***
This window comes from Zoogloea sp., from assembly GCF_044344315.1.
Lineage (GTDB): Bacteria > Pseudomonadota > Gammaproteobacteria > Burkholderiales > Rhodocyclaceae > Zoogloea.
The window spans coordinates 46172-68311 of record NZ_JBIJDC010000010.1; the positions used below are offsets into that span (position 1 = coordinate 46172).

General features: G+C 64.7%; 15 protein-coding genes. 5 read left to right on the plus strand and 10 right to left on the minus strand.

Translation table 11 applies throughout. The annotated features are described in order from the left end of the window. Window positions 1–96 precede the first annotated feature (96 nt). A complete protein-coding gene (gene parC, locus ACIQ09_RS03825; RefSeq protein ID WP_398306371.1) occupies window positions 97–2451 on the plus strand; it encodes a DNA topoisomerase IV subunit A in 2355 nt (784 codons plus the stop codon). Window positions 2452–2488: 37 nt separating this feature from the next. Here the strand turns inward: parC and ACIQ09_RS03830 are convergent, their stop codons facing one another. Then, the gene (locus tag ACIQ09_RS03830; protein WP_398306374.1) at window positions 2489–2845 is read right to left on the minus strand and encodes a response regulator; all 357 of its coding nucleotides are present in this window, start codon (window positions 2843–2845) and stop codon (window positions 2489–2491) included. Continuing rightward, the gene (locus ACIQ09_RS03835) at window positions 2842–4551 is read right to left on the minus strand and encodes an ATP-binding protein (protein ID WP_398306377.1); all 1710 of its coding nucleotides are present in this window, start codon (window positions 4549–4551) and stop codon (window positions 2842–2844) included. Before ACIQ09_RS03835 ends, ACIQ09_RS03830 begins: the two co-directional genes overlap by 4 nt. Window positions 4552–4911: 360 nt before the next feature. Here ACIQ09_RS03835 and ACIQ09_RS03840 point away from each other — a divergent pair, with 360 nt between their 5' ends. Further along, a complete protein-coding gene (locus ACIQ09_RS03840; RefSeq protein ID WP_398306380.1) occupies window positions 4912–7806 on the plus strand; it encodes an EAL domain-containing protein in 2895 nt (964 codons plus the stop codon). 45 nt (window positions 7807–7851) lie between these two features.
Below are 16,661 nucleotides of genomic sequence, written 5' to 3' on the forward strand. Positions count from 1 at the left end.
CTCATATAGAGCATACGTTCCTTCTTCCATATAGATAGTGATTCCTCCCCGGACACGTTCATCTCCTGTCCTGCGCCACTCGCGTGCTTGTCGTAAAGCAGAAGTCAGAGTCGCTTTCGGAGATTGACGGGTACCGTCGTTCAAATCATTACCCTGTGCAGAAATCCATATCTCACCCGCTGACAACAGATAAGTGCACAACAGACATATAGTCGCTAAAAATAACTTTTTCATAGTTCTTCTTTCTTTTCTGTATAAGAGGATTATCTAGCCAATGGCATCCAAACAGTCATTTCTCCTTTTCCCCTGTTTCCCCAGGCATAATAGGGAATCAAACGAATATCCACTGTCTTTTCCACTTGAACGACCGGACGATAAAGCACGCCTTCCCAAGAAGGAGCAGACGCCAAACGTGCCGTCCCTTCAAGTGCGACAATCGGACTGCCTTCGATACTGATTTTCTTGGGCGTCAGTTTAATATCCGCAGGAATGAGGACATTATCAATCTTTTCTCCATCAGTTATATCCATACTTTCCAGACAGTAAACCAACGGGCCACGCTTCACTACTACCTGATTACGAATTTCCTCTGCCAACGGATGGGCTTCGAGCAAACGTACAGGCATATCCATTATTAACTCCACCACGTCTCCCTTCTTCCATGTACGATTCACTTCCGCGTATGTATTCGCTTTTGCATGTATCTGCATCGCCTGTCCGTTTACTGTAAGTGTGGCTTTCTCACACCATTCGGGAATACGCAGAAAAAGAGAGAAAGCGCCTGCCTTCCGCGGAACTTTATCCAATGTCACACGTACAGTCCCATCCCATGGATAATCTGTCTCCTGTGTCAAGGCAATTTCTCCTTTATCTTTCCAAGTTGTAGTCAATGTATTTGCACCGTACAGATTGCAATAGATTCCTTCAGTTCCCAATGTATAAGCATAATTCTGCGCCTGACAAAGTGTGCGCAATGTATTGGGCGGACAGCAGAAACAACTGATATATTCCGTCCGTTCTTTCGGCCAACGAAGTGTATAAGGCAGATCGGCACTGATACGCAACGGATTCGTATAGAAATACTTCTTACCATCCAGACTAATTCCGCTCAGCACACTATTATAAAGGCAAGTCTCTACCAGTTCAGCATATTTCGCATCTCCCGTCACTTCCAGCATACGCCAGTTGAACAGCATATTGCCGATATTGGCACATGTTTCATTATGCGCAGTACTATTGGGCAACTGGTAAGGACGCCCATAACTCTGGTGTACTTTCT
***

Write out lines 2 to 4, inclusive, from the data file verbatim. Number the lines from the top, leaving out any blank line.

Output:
Lineage (GTDB): Bacteria > Pseudomonadota > Gammaproteobacteria > Burkholderiales > Rhodocyclaceae > Zoogloea.
The window spans coordinates 46172-68311 of record NZ_JBIJDC010000010.1; the positions used below are offsets into that span (position 1 = coordinate 46172).

General features: G+C 64.7%; 15 protein-coding genes. 5 read left to right on the plus strand and 10 right to left on the minus strand.